June 21, 2014

I Know Why the Caged Bird Cannot Read My Beloved World.

In a piece titled "Royalties and Teaching Help Fill Bank Accounts of Justices," the NYT reports:
Justice Sonia Sotomayor did not report any book earnings in 2013, though she received nearly $2 million in advances in 2012 for her memoir. Sales may not have exceeded the advances.
Oh, really?

How many copies of the book "My Beloved World" would need to be sold to cover a $2 million advance?

Is it ridiculous to think that such a book would sell that much? Maybe not. Look: It sits atop Amazon's "Best Sellers in Hispanic & Latino Biographies" list. Doesn't it fit the agenda of public schools that have been assigning "I Know Why the Caged Bird Sings" all these years?

I'm thinking about "I Know Why the Caged Bird Sings," not because of the recent death of the author, Maya Angelou, but because there was a post up at Andrew Sullivan's place yesterday titled "Do Critics Really Matter?," which quotes a Evgenia Peretz Vanity Fair piece about Donna Tartt's book "The Goldfinch":
[W]e might ask the snobs, What’s the big deal? Can’t we all just agree that it’s great [Tartt] spent all this time writing a big enjoyable book and move on? No, we cannot, say the stalwarts. Francine Prose, who took on the high-school canon—Maya Angelou, Harper Lee, Ray Bradbury—in a controversial Harper’s essay, “I Know Why the Caged Bird Cannot Read,” argued that holding up weak books as examples of excellence promotes mediocrity and turns young readers off forever.
Now,  I bet the death of Maya Angelou happened after the Vanity Fair issue was beyond recall. The reference to "I Know Why the Caged Bird Cannot Read" became — unwittingly — indelicate. But I was motivated to reread Prose's 1998 essay (subtitled "How American high school students learn to loathe literature"). You'll need a Harper's subscription to get in there, as I did, and unfortunately, the PDF is just photoscans of the old magazine pages, so I can't cut and paste the passages. [ADDED: try here.] But I'll type a few things:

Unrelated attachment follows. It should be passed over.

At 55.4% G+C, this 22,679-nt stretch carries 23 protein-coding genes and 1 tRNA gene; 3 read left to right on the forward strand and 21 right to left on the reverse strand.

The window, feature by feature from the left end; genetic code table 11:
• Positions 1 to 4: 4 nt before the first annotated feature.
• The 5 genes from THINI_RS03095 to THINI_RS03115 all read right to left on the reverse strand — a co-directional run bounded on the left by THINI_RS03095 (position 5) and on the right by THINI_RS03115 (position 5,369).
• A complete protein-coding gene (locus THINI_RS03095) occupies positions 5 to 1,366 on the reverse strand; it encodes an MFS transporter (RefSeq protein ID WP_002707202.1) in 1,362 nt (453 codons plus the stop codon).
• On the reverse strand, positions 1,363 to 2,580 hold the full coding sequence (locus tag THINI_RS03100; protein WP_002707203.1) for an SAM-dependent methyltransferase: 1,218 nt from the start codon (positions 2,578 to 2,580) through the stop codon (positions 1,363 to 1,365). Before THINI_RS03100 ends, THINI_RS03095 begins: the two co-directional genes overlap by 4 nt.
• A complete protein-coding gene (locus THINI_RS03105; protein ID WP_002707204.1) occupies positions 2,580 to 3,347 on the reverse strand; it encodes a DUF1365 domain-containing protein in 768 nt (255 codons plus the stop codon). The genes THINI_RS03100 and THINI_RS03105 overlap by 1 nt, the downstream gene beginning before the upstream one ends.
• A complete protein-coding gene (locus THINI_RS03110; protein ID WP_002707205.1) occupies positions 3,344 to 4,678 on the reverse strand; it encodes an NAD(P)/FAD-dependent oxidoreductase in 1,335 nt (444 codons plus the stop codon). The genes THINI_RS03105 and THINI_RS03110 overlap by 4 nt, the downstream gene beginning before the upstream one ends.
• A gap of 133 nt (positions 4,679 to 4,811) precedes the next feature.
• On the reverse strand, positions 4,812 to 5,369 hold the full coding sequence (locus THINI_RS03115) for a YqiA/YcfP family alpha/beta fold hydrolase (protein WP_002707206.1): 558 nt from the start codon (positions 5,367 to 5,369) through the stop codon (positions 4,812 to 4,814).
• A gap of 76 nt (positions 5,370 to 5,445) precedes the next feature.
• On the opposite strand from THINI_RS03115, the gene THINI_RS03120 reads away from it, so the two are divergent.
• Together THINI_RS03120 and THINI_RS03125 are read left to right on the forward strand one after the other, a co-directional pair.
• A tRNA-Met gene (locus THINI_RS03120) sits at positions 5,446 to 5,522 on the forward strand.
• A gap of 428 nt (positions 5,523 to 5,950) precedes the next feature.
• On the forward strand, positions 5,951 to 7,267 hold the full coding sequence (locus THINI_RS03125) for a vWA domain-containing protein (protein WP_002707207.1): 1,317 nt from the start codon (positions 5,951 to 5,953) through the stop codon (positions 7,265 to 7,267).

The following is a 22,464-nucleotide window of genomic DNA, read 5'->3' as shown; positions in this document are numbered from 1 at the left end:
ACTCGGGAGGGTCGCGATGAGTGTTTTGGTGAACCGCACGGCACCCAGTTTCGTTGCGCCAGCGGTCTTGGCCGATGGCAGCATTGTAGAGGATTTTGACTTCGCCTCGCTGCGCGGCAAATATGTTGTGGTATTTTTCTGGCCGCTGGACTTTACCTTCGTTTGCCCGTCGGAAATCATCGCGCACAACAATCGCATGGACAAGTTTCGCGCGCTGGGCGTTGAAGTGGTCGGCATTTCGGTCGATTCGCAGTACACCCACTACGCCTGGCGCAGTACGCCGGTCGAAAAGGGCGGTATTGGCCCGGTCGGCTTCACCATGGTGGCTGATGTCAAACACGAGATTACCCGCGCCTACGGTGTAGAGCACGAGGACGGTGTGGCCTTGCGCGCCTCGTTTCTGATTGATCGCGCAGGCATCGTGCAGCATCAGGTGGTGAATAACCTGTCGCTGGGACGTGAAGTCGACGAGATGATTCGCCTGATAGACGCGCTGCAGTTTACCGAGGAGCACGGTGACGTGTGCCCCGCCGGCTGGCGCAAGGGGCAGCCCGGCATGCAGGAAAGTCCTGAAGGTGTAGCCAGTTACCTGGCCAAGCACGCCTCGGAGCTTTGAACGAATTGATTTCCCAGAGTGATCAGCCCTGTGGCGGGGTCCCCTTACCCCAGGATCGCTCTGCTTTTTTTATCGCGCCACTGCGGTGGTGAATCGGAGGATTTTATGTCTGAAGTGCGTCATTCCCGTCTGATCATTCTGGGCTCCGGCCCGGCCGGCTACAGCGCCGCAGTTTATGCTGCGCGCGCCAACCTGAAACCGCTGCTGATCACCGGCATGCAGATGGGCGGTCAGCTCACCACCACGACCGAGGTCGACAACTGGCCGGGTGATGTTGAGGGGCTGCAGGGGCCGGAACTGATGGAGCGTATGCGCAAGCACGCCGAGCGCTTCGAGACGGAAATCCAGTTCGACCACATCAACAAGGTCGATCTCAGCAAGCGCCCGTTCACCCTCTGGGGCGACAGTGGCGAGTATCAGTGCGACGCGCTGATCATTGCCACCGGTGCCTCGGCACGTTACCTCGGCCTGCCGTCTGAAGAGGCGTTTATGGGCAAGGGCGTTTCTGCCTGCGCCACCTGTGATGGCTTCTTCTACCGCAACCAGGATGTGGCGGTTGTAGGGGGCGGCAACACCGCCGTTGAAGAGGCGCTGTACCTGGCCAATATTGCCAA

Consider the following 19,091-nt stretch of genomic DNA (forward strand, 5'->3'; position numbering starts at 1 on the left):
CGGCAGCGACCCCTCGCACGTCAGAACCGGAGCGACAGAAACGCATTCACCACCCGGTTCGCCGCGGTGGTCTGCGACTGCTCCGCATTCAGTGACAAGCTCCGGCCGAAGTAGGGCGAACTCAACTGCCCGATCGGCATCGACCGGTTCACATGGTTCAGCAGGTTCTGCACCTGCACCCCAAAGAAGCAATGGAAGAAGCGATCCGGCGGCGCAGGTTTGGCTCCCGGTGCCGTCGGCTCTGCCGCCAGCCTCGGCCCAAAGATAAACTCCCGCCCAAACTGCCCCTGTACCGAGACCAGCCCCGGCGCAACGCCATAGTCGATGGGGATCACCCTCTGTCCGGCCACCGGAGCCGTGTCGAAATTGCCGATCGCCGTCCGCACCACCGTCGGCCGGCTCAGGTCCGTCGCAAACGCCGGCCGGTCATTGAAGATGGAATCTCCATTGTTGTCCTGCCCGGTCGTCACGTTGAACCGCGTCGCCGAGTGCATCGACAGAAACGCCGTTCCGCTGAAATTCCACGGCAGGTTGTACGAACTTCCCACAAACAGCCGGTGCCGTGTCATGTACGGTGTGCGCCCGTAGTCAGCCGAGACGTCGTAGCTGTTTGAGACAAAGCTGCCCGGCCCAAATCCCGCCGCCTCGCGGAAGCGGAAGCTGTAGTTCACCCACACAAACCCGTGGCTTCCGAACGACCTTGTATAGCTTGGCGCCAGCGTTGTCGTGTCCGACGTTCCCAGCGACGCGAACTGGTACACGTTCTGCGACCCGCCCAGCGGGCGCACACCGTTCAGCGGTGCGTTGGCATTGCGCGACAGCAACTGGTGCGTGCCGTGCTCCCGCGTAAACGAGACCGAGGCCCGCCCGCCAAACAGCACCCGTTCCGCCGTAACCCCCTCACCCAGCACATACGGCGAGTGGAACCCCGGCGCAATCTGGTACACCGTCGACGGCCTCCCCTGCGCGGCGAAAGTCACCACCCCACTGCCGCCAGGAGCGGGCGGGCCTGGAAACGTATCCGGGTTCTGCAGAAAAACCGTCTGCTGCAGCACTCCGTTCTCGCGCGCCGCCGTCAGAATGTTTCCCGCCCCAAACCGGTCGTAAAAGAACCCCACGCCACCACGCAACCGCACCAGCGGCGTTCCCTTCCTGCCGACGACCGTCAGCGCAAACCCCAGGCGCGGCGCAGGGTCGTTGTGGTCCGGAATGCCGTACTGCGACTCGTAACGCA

First published in 1970, I Know Why the Caged Bird Sings is what we have since learned to recognize as a "survivor memoir, a first-person narrative of victimization and recovery....

One can see why this memoir might appeal to the lazy or uninspired teacher, who can conduct the class as if the students were the studio audience for Angelou's guest appearance on Oprah. The author's frequently vented distrust of white society might rouse even the most sluggish or understandably disaffected ninth-graders to join a discussion of racism; her victory over poverty and abuse can be used to address what one fan, in a customer book review on Amazon.com, celebrated as "transcending that pain, drawing from it deeper levels of meaning about being truly human and truly alive." Many chapters end with sententious epigrams virtually begging to serve as texts for sophomoric rumination on such questions as: What does Angelou mean when she writes, "If growing up is painful for the Southern Black girl, being aware of her displacement is rust on the razor that threatens the throat"?

But much more terrifying than the prospect of Angelou's pieties being dissected for their deeper meaning is the notion of her language being used as a model of "poetic" prose style. Many of the terrible mysteries of college freshman can be solved simply by looking at Angelou's writing.
Prose loathes Angelou's "murky, turgid, convoluted language" and the muddled metaphors and similes, like "The man's dead words fell like bricks around the auditorium and too many settled in my belly."

But this is what educators want to upload into young brains, and why wouldn't "My Beloved World" become an equivalent bestseller? One hypothesis is that Sonia Sotomayor didn't suffer enough or that she was insufficiently critical of American society. I haven't read the book, but the description at Amazon says she had "a precarious childhood, with an alcoholic father (who would die when she was nine) and a devoted but overburdened mother," but:
With only television characters for her professional role models, and little understanding of what was involved, she determined to become a lawyer, a dream that would sustain her on an unlikely course, from valedictorian of her high school class to the highest honors at Princeton, Yale Law School, the New York County District Attorney’s office, private practice, and appointment to the Federal District Court before the age of forty.... Through her still-astonished eyes, America’s infinite possibilities are envisioned anew in this warm and honest book, destined to become a classic of self-invention and self-discovery.
American's infinite possibilities! A poor girl figures out how to excel in the legal profession by watching television! Wonderful, but how is this destined to become a classic of self-invention and self-discovery?